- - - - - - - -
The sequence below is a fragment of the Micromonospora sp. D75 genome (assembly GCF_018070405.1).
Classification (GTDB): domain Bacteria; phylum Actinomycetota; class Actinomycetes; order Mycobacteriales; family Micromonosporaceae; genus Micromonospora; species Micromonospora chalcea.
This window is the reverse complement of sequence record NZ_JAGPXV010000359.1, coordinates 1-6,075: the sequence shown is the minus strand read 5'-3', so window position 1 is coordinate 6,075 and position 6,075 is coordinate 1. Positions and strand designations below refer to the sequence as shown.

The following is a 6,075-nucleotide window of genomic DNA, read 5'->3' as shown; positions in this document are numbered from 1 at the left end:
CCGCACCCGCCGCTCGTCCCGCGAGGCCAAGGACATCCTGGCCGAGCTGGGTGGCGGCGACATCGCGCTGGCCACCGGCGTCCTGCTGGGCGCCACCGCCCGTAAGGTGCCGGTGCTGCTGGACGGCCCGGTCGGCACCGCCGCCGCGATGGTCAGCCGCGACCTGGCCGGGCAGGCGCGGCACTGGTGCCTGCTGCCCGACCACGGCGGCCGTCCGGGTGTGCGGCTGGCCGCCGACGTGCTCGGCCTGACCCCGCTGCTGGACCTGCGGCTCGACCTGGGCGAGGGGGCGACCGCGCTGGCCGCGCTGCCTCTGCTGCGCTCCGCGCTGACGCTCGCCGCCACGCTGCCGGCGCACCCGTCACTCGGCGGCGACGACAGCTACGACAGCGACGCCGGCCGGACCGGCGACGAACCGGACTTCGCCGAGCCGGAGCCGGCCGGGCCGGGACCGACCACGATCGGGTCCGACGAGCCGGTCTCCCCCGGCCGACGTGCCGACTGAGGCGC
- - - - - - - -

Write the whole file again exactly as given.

The sequence below is a fragment of the Micromonospora sp. D75 genome (assembly GCF_018070405.1).
Classification (GTDB): domain Bacteria; phylum Actinomycetota; class Actinomycetes; order Mycobacteriales; family Micromonosporaceae; genus Micromonospora; species Micromonospora chalcea.
This window is the reverse complement of sequence record NZ_JAGPXV010000359.1, coordinates 1-6,075: the sequence shown is the minus strand read 5'-3', so window position 1 is coordinate 6,075 and position 6,075 is coordinate 1. Positions and strand designations below refer to the sequence as shown.

The following is a 6,075-nucleotide window of genomic DNA, read 5'->3' as shown; positions in this document are numbered from 1 at the left end:
CCGCACCCGCCGCTCGTCCCGCGAGGCCAAGGACATCCTGGCCGAGCTGGGTGGCGGCGACATCGCGCTGGCCACCGGCGTCCTGCTGGGCGCCACCGCCCGTAAGGTGCCGGTGCTGCTGGACGGCCCGGTCGGCACCGCCGCCGCGATGGTCAGCCGCGACCTGGCCGGGCAGGCGCGGCACTGGTGCCTGCTGCCCGACCACGGCGGCCGTCCGGGTGTGCGGCTGGCCGCCGACGTGCTCGGCCTGACCCCGCTGCTGGACCTGCGGCTCGACCTGGGCGAGGGGGCGACCGCGCTGGCCGCGCTGCCTCTGCTGCGCTCCGCGCTGACGCTCGCCGCCACGCTGCCGGCGCACCCGTCACTCGGCGGCGACGACAGCTACGACAGCGACGCCGGCCGGACCGGCGACGAACCGGACTTCGCCGAGCCGGAGCCGGCCGGGCCGGGACCGACCACGATCGGGTCCGACGAGCCGGTCTCCCCCGGCCGACGTGCCGACTGAGGCGC